|Matthew Henry's Concise Commentary|
13:6. An honest desire to do right, preserves a man from fatal mistakes, better than a thousand fine-drawn distinctions. 7. Some who are really poor, trade and spend as if they were rich: this is sin, and will be shame, and it will end accordingly. Some that are really rich, would be thought to be poor: in this there is want of gratitude to God, want of justice and charity to others. There are many hypocrites, empty of grace, who will not be convinced of their poverty. There are many fearing Christians, who are spiritually rich, yet think themselves poor; by their doubts, and complaints, and griefs, they make themselves poor. 8. Great riches often tempt to violence against those that possess them; but the poor are free from such perils. 9. The light of the righteous is as that of the sun, which may be eclipsed and clouded, but will continue: the Spirit is their Light, he gives a fulness of joy: that of the wicked is as a lamp of their own kindling, easily put out. 10. All contentions, whether between private persons, families, churches, or nations, are begun and carried forward by pride. Disputes would be easily prevented or ended, if it were not for pride. 11. Wealth gotten by dishonesty or vice, has a secret curse, which will speedily waste it. 12. The delay of what is anxiously hoped for, is very painful to the mind; obtaining it is very pleasant. But spiritual blessings are chiefly intended.
Verse 8. - The ransom of a man's life are his riches. A rich man can save himself from many difficulties and dangers by the sacrifice of a portion of his wealth, e.g. when his money or his life is demanded by a robber; when men in authority make extortionate demands on pain of death; or when he has incurred extreme penalty by infringement of law (Exodus 21:22, 30). Spiritually discerned, the passage recalls Christ's injunction, "Make to yourselves friends of the mammon of unrighteousness, that when it shall fail, they may receive you into the eternal tabernacles" (Luke 16:9). The poor heareth not rebuke; has not to listen to (Job 3:18) threats from the covetous or abuse from the envious. He has nothing to lose, and no one can gain anything by interfering with him. So the poor man is at peace. "A hundred men cannot rob one pauper."
"Cantabit vacuus coram latrone viator."
Gill's Exposition of the Entire Bible
The ransom of a man's life are his riches,.... As Benhadad's were to him, when he was in the hands of the king of Israel, 1 Kings 20:34; and as the treasures the ten men had in the field were to them, for the sake of which Ishmael, the son of Nethaniah, slew them not, Jeremiah 41:8. This is the advantage of riches when a man is taken captive in war, or by pirates, or is in the hands of thieves and robbers, he can redeem himself by his money; or when his life is in danger by diseases, he can procure healing medicines; or by famine, he can get food to preserve it, when a poor man cannot: but this is not to be done always, and is only to be understood of a temporal life; for, as to the spiritual and eternal redemption of the soul of man, that requires a greater ransom price than such corruptible things as silver and gold; nothing short of the precious blood of Christ is sufficient for that, Job 36:18. Moreover, these words may not so much design the convenience as the inconvenience of riches to men; since these often invite thieves to assault their persons, and break into their houses, and threaten their lives; and put wicked men upon forming schemes, and drawing up charges and accusations against them, purely to get their money; which bring their lives into danger, and which they can only redeem by their riches;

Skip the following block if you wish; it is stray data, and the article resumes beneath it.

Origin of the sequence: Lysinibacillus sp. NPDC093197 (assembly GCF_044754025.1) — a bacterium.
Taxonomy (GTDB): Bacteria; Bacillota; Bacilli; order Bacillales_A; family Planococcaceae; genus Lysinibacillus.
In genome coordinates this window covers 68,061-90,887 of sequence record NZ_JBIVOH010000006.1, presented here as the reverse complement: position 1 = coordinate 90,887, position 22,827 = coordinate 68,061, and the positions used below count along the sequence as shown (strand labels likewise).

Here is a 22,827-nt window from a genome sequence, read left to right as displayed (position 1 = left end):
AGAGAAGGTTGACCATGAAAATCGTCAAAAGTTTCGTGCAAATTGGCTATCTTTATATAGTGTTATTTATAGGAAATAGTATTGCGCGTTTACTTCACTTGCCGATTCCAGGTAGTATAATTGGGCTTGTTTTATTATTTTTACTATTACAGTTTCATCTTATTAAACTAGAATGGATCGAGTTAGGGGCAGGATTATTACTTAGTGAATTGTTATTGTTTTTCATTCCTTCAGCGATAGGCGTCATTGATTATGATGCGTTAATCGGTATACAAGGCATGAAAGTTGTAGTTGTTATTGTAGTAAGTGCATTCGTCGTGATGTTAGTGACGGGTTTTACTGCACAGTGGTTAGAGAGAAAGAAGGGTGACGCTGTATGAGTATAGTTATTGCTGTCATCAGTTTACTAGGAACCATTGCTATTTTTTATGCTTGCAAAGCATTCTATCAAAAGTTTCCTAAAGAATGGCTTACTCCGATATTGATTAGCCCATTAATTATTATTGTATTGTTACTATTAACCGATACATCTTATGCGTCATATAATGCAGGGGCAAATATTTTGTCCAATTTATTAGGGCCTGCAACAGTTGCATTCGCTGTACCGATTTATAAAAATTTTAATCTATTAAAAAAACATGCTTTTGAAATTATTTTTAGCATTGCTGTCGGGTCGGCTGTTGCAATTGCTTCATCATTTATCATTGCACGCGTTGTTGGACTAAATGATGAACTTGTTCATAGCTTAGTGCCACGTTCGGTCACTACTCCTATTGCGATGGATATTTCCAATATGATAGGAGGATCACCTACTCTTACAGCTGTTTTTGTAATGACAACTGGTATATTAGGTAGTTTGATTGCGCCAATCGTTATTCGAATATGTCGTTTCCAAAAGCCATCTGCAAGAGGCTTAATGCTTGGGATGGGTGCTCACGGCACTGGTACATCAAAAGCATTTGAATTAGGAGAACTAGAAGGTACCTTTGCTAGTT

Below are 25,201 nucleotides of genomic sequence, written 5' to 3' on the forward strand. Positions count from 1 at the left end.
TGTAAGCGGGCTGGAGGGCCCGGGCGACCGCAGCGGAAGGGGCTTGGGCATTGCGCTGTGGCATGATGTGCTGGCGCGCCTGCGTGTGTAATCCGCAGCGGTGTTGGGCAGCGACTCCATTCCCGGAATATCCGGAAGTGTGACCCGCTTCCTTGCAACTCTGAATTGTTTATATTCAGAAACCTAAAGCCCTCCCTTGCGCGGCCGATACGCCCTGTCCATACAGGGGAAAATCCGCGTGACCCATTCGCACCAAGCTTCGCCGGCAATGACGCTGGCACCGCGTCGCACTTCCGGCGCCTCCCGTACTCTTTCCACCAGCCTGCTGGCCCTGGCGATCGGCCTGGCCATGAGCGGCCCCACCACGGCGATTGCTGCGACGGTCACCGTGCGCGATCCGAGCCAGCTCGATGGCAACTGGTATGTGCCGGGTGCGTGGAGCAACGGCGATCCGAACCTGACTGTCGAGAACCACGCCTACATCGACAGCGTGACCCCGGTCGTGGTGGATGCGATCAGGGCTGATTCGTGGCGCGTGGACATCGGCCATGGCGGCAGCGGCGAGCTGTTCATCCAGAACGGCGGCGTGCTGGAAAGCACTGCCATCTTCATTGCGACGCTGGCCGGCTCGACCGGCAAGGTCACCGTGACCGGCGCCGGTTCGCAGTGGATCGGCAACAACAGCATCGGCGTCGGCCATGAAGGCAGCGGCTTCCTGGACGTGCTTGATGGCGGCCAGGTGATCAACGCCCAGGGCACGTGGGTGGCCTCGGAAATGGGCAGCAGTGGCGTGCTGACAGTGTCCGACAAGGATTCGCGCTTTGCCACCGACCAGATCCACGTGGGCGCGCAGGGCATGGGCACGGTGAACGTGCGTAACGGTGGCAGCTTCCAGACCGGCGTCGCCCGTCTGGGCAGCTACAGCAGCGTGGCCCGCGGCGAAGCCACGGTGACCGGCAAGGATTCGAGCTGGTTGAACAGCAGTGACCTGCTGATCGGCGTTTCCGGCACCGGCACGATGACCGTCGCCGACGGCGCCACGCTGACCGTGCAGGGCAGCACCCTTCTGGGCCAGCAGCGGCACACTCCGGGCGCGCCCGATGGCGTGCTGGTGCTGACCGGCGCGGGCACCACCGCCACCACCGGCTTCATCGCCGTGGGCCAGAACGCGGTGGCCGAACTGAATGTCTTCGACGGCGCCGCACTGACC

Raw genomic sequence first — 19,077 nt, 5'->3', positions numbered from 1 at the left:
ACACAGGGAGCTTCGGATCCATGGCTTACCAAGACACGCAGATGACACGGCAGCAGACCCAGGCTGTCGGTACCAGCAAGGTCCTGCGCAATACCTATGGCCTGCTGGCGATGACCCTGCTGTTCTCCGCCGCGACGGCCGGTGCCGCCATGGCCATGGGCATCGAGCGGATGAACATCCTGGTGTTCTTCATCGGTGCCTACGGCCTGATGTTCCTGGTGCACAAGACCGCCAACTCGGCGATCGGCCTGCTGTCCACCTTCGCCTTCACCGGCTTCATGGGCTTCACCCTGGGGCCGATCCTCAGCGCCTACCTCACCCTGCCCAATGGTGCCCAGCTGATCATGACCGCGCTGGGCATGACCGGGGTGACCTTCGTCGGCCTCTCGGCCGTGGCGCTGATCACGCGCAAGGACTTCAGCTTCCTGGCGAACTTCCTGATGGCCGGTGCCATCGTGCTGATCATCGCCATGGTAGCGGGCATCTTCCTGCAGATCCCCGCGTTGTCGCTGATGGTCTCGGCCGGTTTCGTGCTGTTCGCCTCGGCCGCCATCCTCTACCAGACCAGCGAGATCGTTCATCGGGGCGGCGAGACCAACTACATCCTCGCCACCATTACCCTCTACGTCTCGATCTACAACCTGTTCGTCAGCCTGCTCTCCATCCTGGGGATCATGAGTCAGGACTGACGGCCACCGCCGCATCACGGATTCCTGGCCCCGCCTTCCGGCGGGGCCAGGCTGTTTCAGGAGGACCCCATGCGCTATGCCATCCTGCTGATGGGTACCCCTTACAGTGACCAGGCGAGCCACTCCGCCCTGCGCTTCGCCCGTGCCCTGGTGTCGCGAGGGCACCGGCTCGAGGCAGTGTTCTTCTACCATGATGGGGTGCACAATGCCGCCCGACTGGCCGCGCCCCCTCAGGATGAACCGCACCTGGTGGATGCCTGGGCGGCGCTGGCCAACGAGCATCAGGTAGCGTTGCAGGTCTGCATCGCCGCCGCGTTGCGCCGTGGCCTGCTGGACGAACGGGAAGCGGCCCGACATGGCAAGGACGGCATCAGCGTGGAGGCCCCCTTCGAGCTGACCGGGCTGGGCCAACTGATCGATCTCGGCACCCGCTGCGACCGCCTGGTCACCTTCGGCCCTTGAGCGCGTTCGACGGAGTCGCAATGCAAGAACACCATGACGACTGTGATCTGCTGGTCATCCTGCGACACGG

but the poor heareth not rebuke; no charge and accusation is brought against him; no rebuke or reproof is given him; no notice is taken of him, because nothing is to be got from him; he may sleep with his door unlocked, thieves will give him no disturbance; he may travel upon the road without being bid to stand (c). Jarchi interprets this of him that is poor in the law; that hearkens not to reproofs and admonitions, given him to depart from evil: but rather it may be applied to the poor in spirit; who trust not in themselves and their own righteousness, but in the grace of God and righteousness of Christ; who indeed hear the rebukes of good men, and take them kindly; and of bad men, and return not revilings for them; and also the rebukes of Providence, or the chastisements of their heavenly Father, yet they will never hear any rebuke in wrath from him here or hereafter; when the rich in their own conceit, who trust in their riches and righteousness, and think to ransom their souls from death by them, will have rebukes with flames of fire.
(c) "Cantabit vacuus coram latrone viator", Juvenal. Sat. 10. v. 23.
Jamieson-Fausset-Brown Bible Commentary
8. Riches save some from punishment, while others suffer because they will not heed the rebuke of sloth, which makes and keeps them poor.
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